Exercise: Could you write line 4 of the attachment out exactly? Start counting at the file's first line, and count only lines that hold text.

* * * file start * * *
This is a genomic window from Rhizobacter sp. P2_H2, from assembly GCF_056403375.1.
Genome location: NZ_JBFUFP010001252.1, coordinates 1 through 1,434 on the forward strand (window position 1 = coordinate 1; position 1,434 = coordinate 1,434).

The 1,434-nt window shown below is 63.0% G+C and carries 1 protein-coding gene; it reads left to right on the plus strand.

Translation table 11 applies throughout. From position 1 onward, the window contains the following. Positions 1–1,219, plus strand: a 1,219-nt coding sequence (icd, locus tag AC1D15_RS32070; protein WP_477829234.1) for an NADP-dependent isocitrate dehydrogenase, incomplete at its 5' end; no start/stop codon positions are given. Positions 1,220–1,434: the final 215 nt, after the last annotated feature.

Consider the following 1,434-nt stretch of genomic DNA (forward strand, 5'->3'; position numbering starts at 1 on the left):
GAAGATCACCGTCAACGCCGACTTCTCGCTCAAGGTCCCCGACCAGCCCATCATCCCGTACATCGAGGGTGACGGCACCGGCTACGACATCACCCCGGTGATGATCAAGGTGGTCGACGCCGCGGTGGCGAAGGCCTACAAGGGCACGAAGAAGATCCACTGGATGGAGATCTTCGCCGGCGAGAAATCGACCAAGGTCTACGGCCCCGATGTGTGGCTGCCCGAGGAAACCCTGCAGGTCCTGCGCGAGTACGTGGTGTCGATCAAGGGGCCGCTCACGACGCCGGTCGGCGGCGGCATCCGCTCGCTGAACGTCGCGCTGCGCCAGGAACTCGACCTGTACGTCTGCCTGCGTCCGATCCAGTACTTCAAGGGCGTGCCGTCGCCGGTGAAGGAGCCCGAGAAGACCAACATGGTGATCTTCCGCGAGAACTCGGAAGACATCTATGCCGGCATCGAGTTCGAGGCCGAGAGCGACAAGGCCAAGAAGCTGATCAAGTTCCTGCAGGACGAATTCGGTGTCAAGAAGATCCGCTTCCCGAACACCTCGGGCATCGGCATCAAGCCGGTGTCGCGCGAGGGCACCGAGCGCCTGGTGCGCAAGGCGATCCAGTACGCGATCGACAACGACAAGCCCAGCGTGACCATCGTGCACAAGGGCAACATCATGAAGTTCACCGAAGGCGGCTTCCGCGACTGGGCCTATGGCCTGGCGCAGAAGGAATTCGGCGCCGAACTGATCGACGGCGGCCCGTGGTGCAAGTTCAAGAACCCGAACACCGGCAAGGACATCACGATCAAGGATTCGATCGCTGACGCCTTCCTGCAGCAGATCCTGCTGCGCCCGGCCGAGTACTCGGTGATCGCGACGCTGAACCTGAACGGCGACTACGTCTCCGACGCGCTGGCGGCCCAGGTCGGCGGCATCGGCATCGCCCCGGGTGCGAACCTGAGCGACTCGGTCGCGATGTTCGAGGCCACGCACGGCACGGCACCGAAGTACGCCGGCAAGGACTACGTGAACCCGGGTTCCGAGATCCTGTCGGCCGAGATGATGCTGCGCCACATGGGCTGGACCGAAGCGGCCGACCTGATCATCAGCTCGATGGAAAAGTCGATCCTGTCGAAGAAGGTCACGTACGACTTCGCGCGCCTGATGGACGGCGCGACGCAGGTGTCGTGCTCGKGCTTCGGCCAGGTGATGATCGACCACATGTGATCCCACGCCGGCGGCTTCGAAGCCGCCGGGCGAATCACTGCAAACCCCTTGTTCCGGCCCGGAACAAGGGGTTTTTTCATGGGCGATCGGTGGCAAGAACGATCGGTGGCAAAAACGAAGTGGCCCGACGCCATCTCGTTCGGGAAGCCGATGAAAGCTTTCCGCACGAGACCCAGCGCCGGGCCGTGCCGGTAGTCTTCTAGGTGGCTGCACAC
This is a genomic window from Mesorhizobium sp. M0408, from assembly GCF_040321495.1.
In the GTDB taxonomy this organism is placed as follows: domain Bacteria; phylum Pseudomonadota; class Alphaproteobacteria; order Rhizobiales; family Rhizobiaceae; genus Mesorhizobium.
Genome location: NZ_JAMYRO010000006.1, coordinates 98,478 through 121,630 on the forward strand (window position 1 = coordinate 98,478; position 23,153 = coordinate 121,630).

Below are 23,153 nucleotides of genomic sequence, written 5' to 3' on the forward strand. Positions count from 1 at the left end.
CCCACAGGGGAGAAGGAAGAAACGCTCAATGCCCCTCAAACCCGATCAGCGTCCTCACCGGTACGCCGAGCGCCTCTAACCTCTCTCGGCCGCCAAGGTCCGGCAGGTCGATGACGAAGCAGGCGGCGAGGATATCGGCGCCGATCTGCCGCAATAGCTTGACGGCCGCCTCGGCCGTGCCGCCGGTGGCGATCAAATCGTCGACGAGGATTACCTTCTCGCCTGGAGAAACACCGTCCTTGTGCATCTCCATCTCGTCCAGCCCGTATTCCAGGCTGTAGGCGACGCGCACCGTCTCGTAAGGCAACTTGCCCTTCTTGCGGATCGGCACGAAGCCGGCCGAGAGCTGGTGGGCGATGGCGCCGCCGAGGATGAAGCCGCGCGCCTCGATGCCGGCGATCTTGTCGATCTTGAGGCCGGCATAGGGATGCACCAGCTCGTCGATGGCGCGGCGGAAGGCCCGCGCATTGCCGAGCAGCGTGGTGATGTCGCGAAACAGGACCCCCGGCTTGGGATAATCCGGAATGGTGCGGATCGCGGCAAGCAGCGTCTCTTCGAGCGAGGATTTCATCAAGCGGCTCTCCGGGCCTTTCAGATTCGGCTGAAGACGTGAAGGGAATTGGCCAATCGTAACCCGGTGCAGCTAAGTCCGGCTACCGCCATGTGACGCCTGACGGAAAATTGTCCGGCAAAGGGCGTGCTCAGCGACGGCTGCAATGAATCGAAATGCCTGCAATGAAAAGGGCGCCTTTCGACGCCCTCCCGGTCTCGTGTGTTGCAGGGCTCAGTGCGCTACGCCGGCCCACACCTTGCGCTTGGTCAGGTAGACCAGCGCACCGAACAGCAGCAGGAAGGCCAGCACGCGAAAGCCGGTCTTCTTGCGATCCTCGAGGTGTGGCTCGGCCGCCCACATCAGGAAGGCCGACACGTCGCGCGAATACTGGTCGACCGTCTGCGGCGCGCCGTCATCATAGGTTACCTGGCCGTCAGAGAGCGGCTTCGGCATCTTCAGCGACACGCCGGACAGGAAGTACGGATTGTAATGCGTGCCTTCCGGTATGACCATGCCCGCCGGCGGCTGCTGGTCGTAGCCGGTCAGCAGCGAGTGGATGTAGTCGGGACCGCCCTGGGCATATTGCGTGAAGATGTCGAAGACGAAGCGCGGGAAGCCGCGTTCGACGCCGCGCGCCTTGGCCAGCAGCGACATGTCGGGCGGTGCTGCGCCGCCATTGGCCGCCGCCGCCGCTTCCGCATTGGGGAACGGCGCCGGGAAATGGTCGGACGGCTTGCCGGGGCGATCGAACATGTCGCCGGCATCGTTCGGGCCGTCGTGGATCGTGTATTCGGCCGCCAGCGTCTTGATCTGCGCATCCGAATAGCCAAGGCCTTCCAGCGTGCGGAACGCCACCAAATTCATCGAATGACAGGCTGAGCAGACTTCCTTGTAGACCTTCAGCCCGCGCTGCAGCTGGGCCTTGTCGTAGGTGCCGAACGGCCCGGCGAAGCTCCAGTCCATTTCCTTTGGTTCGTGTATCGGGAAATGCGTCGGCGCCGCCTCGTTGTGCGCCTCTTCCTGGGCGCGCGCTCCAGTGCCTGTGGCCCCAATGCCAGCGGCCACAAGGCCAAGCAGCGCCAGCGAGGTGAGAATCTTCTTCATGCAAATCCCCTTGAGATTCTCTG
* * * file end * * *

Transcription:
Translation table 11 applies throughout. From position 1 onward, the window contains the following. Positions 1–1,219, plus strand: a 1,219-nt coding sequence (icd, locus tag AC1D15_RS32070; protein WP_477829234.1) for an NADP-dependent isocitrate dehydrogenase, incomplete at its 5' end; no start/stop codon positions are given. Positions 1,220–1,434: the final 215 nt, after the last annotated feature.